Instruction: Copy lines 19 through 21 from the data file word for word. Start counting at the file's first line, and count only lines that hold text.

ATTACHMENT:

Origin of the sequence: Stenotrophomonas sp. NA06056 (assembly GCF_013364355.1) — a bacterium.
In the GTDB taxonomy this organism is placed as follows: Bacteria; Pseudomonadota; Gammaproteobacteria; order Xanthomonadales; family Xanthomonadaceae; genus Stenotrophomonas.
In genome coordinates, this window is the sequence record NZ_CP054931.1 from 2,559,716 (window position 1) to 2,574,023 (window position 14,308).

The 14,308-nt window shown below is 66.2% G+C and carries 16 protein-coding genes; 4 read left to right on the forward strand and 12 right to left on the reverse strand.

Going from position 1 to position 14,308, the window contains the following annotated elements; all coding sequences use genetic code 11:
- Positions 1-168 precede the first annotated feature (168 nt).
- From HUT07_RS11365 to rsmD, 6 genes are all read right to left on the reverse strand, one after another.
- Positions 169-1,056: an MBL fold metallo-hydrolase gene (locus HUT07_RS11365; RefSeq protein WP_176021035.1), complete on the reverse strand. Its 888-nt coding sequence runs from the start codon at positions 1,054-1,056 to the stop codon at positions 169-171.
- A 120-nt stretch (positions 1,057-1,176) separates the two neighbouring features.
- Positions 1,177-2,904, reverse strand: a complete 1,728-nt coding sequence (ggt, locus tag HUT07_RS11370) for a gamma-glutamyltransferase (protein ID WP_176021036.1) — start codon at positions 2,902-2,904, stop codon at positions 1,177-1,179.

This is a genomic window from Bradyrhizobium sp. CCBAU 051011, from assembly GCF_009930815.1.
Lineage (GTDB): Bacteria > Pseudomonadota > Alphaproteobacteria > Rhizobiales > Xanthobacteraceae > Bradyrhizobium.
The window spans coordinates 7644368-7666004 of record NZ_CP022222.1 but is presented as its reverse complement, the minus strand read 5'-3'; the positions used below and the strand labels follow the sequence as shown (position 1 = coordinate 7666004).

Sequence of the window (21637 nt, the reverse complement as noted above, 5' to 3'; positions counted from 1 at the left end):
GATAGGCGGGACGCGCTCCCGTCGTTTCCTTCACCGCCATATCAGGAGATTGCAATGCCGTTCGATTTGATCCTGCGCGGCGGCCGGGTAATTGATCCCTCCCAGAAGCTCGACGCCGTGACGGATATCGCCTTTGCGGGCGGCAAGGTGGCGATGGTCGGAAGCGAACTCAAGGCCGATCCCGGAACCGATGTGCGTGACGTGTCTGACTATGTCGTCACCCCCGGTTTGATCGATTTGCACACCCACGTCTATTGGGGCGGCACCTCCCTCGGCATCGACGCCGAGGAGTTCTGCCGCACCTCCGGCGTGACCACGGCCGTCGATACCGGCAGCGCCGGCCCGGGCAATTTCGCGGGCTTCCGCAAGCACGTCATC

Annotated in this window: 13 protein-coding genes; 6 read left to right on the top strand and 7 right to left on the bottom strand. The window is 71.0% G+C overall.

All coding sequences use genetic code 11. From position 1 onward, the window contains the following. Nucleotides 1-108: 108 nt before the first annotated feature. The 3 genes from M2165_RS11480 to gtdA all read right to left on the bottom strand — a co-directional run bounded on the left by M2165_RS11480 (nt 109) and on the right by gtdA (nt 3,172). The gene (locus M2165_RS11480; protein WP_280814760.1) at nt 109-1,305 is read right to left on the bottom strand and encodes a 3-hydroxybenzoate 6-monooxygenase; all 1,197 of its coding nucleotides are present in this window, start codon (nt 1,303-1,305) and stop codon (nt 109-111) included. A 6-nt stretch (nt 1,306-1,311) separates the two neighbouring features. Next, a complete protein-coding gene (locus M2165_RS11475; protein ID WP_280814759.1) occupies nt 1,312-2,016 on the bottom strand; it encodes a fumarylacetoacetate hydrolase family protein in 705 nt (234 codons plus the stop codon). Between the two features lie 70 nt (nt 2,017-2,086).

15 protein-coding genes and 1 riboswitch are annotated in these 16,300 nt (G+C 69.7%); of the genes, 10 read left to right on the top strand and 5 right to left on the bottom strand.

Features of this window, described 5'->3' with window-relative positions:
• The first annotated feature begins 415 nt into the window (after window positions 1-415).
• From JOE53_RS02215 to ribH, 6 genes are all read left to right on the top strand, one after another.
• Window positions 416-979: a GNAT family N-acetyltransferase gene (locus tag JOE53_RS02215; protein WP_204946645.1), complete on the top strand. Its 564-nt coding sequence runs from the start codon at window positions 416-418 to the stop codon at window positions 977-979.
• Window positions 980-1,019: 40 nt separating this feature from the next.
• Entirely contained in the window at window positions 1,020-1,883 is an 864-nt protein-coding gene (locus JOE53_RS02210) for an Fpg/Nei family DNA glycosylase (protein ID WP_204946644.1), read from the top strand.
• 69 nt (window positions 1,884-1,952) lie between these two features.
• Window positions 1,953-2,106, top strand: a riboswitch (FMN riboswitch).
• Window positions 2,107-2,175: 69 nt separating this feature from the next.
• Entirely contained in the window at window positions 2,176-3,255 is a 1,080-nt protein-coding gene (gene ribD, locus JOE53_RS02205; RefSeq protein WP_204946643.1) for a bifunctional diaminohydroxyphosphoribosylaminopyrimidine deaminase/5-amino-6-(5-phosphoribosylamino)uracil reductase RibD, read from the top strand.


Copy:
Features of this window, described 5'->3' with window-relative positions:
• The first annotated feature begins 415 nt into the window (after window positions 1-415).
• From JOE53_RS02215 to ribH, 6 genes are all read left to right on the top strand, one after another.